ON BBC Scotland’s The Sunday Show yesterday, presenter Martin Geissler opened with a package on indyref2.

He explained the Scottish Tories had refused to take part because they say “now is not the time” for a second independence referendum.

Do you feel that? It’s the warm glow of nostalgia washing over your consciousness.

You know the logical, democratic and political case for blocking voters in Scotland from having their say is dead in the water when you have to rehash a soundbite from Theresa May of all people. It’s the equivalent of your mum saying “maybe later”.

That used to work with my daughter. When she was younger, she could easily be tricked into accepting an indefinite delay on whatever it was she was asking me for (usually something to do with slime).

But my wee one was born in 2014, she was a referendum baby and frankly, she’s too canny for that now. If I tell her now is not the time, she asks, quite reasonably, the specifics of why it is not the time and details on when it will in fact be the time. The same should be expected of Unionist parties as they engage in another round of democracy denying.

The thing is, I’d respect them a lot more if they were just honest about their motivations. They know that – despite their best efforts – Scotland’s future isn’t an issue that has magically gone away. The question is not settled: if it was, we wouldn’t have seen it dominate every single election campaign since 2014.

Regardless of what they say, they know that the SNP won last year’s Holyrood election and many more before. They know there is a pro-independence majority in the Scottish Parliament and they know – surely they must know – that the union Scots voted to stay part of in 2014 no longer exists.

I have a theory. One of the reasons there is a sense of weariness from some Unionists over the idea of a second independence referendum is because they are not excited by the vision of the future they would be forced to sell to the electorate.

If you know that in the short term you are going to be forced to reply “now is not the time” to every question, like a former Tory prime minister suffering a hard-drive malfunction, then it’s understandable that you are already bored of all the constitutional chat.

If, in the longer term, you know that the case you make to defend the precious Union is going to rely on a half-hearted defence of the status quo, then you’re not likely to be jumping out of bed to get yourself down to the BBC to answer questions on a Sunday morning.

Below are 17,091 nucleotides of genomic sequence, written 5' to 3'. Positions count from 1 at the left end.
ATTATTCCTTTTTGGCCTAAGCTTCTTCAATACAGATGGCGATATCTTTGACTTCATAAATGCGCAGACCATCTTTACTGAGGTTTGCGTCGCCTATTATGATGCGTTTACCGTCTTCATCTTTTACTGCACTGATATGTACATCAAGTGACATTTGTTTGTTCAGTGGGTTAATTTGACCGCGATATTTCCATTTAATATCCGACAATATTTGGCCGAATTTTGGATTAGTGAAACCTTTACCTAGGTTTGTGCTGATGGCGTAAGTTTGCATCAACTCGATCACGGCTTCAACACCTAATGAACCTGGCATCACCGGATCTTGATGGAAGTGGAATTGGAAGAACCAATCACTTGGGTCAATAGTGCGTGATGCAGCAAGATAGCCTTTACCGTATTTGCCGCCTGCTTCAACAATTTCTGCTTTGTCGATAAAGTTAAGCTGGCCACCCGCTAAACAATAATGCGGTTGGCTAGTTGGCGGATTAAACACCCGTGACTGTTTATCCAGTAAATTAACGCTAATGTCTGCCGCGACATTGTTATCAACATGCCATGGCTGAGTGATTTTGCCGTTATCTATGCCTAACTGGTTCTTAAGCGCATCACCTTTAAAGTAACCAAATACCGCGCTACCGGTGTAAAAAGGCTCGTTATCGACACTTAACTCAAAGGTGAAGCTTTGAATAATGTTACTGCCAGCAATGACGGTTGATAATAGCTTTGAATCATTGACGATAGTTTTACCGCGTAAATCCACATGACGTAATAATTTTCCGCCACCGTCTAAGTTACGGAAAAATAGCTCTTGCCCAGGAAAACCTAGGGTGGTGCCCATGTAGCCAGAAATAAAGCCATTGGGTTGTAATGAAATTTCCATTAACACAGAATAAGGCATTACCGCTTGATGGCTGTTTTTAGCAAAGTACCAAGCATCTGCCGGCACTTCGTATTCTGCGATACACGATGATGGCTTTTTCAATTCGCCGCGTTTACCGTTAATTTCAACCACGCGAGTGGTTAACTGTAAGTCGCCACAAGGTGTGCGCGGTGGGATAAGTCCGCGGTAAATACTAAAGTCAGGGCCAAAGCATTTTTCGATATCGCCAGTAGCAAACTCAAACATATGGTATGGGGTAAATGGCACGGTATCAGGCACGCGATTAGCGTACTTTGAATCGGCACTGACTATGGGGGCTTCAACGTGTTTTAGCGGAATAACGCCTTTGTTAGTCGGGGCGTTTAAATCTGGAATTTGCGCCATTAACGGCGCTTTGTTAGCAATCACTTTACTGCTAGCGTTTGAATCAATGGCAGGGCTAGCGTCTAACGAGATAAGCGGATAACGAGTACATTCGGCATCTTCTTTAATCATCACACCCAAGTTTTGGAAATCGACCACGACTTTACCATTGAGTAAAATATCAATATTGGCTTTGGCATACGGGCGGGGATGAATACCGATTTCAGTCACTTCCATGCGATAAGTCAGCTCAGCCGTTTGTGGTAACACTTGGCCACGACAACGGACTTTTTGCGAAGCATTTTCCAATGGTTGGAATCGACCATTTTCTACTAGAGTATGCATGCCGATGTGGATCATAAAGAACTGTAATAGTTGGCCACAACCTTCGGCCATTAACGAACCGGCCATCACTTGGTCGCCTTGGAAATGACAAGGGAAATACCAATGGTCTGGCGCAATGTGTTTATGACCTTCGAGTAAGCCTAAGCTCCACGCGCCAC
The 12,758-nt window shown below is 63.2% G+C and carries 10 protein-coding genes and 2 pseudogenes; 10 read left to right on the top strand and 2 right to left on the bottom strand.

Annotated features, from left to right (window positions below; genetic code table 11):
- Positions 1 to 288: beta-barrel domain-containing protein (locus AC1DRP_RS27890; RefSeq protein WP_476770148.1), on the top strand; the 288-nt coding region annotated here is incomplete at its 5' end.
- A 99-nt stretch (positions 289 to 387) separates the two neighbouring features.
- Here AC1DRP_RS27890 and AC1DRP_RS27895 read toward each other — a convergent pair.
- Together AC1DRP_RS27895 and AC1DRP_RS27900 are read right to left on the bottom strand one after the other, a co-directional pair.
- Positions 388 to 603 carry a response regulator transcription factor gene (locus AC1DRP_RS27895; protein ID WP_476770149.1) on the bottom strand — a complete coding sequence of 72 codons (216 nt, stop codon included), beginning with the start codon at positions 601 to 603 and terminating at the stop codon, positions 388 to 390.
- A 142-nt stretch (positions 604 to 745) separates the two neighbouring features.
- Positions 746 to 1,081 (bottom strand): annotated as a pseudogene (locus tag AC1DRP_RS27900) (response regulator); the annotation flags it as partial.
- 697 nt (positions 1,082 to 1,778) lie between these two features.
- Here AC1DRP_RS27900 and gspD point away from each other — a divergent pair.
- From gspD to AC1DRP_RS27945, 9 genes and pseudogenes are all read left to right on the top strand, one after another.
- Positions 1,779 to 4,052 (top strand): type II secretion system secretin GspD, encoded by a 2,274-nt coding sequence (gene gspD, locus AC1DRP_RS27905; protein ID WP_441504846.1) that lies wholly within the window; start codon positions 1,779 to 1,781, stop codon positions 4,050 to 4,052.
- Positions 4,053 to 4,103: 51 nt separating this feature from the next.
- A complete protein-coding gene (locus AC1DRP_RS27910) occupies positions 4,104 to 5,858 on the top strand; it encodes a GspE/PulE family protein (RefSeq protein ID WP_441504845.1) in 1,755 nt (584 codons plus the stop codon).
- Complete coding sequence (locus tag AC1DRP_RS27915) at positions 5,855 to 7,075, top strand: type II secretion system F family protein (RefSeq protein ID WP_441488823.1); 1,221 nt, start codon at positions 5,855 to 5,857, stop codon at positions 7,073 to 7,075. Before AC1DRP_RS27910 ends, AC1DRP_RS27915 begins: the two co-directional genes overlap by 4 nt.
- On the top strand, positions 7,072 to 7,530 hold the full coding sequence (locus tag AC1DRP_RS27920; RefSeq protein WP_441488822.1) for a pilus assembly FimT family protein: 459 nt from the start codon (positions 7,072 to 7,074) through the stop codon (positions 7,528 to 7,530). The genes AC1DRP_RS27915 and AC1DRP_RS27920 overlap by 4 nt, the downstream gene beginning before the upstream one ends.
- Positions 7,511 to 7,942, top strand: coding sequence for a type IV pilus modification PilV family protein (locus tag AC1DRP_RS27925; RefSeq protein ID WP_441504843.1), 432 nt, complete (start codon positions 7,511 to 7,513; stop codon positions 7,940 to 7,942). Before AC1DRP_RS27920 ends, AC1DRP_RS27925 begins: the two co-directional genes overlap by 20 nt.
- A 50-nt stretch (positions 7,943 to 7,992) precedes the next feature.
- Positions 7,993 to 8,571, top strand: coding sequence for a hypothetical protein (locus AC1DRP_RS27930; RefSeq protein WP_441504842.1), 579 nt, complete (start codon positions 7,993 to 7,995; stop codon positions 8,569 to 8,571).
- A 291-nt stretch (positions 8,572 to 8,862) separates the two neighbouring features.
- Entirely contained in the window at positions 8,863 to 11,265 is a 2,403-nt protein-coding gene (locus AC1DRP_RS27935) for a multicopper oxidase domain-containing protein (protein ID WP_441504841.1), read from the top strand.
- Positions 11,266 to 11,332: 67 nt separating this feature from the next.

This goes both ways though. The case for Scotland becoming independent has never been stronger. But the next referendum won’t and can’t simply be a re-run of 2014.

The faces will be different and the case that the Yes side puts to the electorate must be, too.

There’s no sense in playing the favourite songs of the 45% on repeat. We will need to turn outwards to the soft No voters and provide credible answers to the questions that stopped them crossing the box for Yes eight years ago.

The SNP has grown in influence and size since indyref1 but it must be careful not to stage manage a future referendum campaign to death.

Their tent is big, but not everybody who is tempted by Yes will fit under it. That’s OK.

The most memorable moments in the first campaign weren’t the shiny sets or slick PR put out by the governing party. They were found in grassroots activism and the interesting voices that emerged that we’d never heard before.

But I’m getting ahead of myself here. There’s a lot of political and legal wrangling to be done before we get the go-ahead to get the foam fingers out again.

At some point soon, the Scottish Tories will have to emerge from their bunker. We know that Unionists don’t want to debate our constitutional future and we know why.

Dismissive sneering and #PretendyRef tweets might provide some brief comfort to those who deny Scotland’s right to a vote, but they don’t actually change reality.

Most of the electorate aren’t part of Scotland’s political and media bubble. They deserve an open,

good-humoured, thorough debate on the competing visions for Scotland’s future.

Nicola Sturgeon has said she will update Holyrood on next steps before the summer recess. However she intends to proceed, it will be a relief to finally be moving again.

Those who insist “now is not the time” are content to consign Scotland to arguing over the dying embers of the campaign fought in 2014.

It’s time for a new conversation. We might not enjoy all of it and there will no doubt be bickering along the way, but at least it will be fresh. The only politicians who should fear that are the ones who haven’t got anything new to say or offer to the voters of Scotland.